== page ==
Computer Science Department
School of Computer Science, Carnegie Mellon University


Metadata Efficiency in a Comprehensive Versioning File System

Craig A.N. Soules, Garth R. Goodson, John D. Strunk, Gregory R. Ganger


Keywords: Versioning, file system, log-structured, journal-based metadata, multiversion b-tree, comprehensive versioning

A comprehensive versioning file system creates and retains a new file version for every WRITE or other modification request. The resulting history of file modifications provides a detailed view to tools and administrators seeking to investigate a suspect system state. Conventional versioning systems do not efficiently record the many prior versions that result. In particular, the versioned metadata t hey keep consumes almost as much space as the versioned data. This paper examines two space-efficient metadata structures for versioning file systems and describes their integration into the Comprehensive Versioning File System (CVFS). Journal-based metadata encodes each metadata version into a single journal entry; CVFS uses this structure for inodes and indirect blocks, reducing the associated space requirements by 80%. Multiversion b-trees extend the per-entry key with a timestamp and keep current and historical entries in a single tree; CVFS uses this structure for directories, reducing the associated space requirements by 99%. Experiments with CVFS verify that its current-version performance is similar to that of non-versioning file systems. Although access to historical versions is slower than conventional versioning systems, checkpointing is shown to mitigate this effect.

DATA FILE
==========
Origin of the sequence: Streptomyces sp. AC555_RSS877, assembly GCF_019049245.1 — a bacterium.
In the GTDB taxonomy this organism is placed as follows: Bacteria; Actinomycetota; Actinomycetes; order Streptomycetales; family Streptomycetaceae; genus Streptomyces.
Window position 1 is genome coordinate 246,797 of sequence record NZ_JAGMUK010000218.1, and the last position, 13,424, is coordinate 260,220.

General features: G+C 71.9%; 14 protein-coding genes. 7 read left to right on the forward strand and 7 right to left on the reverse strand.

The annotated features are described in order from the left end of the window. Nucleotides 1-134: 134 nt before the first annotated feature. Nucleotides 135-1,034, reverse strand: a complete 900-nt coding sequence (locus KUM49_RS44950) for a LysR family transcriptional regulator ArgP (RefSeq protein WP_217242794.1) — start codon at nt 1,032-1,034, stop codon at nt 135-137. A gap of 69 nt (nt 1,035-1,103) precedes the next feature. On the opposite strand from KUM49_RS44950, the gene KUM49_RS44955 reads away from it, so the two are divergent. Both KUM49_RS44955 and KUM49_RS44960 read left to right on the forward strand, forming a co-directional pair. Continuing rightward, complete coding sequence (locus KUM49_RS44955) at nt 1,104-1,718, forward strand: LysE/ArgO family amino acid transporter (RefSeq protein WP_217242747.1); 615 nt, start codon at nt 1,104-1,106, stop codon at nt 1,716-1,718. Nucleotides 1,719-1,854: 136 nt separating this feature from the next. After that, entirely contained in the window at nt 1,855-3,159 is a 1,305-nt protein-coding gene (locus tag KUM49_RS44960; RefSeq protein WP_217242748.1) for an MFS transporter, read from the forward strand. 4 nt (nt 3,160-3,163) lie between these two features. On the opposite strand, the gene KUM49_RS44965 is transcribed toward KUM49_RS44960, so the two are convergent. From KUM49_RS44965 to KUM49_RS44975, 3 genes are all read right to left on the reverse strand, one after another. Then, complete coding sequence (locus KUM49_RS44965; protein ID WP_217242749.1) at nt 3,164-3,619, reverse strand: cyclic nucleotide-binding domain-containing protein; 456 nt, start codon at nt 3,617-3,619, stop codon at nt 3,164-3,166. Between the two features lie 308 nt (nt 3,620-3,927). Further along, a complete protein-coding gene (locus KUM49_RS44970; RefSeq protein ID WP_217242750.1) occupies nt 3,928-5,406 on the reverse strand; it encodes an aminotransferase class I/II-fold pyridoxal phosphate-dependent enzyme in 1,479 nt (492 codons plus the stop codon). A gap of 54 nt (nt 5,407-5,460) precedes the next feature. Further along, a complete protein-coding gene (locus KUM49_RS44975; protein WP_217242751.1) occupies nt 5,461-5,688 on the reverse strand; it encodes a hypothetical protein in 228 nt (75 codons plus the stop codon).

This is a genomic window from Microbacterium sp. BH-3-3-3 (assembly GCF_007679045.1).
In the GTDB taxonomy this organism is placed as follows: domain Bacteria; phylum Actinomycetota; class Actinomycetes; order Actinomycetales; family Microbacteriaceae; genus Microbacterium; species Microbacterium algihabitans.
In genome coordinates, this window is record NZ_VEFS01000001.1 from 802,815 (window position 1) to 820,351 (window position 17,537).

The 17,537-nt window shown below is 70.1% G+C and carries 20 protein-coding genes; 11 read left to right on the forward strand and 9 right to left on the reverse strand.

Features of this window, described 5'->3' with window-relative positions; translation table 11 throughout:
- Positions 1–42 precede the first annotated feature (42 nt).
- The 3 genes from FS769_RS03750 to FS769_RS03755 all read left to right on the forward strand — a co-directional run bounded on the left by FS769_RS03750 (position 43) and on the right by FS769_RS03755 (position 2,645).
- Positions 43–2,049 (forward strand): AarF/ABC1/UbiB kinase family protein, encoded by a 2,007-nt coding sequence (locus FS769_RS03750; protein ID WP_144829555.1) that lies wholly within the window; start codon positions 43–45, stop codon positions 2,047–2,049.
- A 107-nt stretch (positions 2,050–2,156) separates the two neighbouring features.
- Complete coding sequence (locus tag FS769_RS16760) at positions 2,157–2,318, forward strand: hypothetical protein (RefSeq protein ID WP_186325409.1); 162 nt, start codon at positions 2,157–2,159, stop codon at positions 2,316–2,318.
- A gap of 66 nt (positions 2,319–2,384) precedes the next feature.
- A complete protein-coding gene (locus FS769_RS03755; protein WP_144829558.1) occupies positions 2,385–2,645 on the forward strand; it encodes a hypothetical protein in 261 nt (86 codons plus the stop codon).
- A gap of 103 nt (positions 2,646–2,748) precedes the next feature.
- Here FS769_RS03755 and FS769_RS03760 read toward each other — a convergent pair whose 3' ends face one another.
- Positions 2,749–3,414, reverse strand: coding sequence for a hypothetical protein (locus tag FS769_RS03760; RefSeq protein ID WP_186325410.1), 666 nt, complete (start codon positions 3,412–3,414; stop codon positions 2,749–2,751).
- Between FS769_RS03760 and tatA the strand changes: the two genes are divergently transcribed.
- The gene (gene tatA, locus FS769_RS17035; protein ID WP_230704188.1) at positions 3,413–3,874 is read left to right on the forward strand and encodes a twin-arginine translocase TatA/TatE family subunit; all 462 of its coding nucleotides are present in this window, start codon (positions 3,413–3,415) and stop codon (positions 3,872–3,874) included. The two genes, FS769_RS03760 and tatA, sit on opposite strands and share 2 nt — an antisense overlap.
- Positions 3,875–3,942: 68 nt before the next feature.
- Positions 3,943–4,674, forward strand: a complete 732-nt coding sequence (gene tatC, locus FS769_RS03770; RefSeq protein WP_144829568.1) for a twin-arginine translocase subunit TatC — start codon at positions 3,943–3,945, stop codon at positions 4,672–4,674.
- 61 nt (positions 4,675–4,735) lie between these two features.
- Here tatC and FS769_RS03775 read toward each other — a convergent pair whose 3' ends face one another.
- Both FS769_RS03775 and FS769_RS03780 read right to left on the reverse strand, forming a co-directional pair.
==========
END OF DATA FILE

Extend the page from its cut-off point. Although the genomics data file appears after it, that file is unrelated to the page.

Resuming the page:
33 pages

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